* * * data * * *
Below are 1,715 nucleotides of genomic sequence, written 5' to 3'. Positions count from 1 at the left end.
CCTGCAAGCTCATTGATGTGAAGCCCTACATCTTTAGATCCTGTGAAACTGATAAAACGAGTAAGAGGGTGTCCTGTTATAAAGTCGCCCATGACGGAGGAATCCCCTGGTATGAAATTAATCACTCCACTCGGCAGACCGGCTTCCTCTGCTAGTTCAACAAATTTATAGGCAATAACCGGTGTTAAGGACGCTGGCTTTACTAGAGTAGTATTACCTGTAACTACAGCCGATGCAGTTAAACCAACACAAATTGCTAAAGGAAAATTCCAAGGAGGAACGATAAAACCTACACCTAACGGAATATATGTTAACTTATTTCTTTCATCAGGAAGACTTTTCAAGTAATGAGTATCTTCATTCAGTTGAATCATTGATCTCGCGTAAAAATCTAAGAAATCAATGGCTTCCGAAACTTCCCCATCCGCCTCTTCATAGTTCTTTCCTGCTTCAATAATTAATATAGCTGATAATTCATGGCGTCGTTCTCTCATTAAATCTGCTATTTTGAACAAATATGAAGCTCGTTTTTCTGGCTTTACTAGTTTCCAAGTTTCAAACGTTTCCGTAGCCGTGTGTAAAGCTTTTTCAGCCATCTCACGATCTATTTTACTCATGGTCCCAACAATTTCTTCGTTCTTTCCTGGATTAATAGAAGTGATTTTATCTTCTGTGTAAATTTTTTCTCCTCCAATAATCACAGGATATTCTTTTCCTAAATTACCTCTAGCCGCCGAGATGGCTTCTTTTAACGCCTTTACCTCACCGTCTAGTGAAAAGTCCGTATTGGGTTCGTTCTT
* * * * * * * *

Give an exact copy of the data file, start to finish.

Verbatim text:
Below are 1,715 nucleotides of genomic sequence, written 5' to 3'. Positions count from 1 at the left end.
CCTGCAAGCTCATTGATGTGAAGCCCTACATCTTTAGATCCTGTGAAACTGATAAAACGAGTAAGAGGGTGTCCTGTTATAAAGTCGCCCATGACGGAGGAATCCCCTGGTATGAAATTAATCACTCCACTCGGCAGACCGGCTTCCTCTGCTAGTTCAACAAATTTATAGGCAATAACCGGTGTTAAGGACGCTGGCTTTACTAGAGTAGTATTACCTGTAACTACAGCCGATGCAGTTAAACCAACACAAATTGCTAAAGGAAAATTCCAAGGAGGAACGATAAAACCTACACCTAACGGAATATATGTTAACTTATTTCTTTCATCAGGAAGACTTTTCAAGTAATGAGTATCTTCATTCAGTTGAATCATTGATCTCGCGTAAAAATCTAAGAAATCAATGGCTTCCGAAACTTCCCCATCCGCCTCTTCATAGTTCTTTCCTGCTTCAATAATTAATATAGCTGATAATTCATGGCGTCGTTCTCTCATTAAATCTGCTATTTTGAACAAATATGAAGCTCGTTTTTCTGGCTTTACTAGTTTCCAAGTTTCAAACGTTTCCGTAGCCGTGTGTAAAGCTTTTTCAGCCATCTCACGATCTATTTTACTCATGGTCCCAACAATTTCTTCGTTCTTTCCTGGATTAATAGAAGTGATTTTATCTTCTGTGTAAATTTTTTCTCCTCCAATAATCACAGGATATTCTTTTCCTAAATTACCTCTAGCCGCCGAGATGGCTTCTTTTAACGCCTTTACCTCACCGTCTAGTGAAAAGTCCGTATTGGGTTCGTTCTT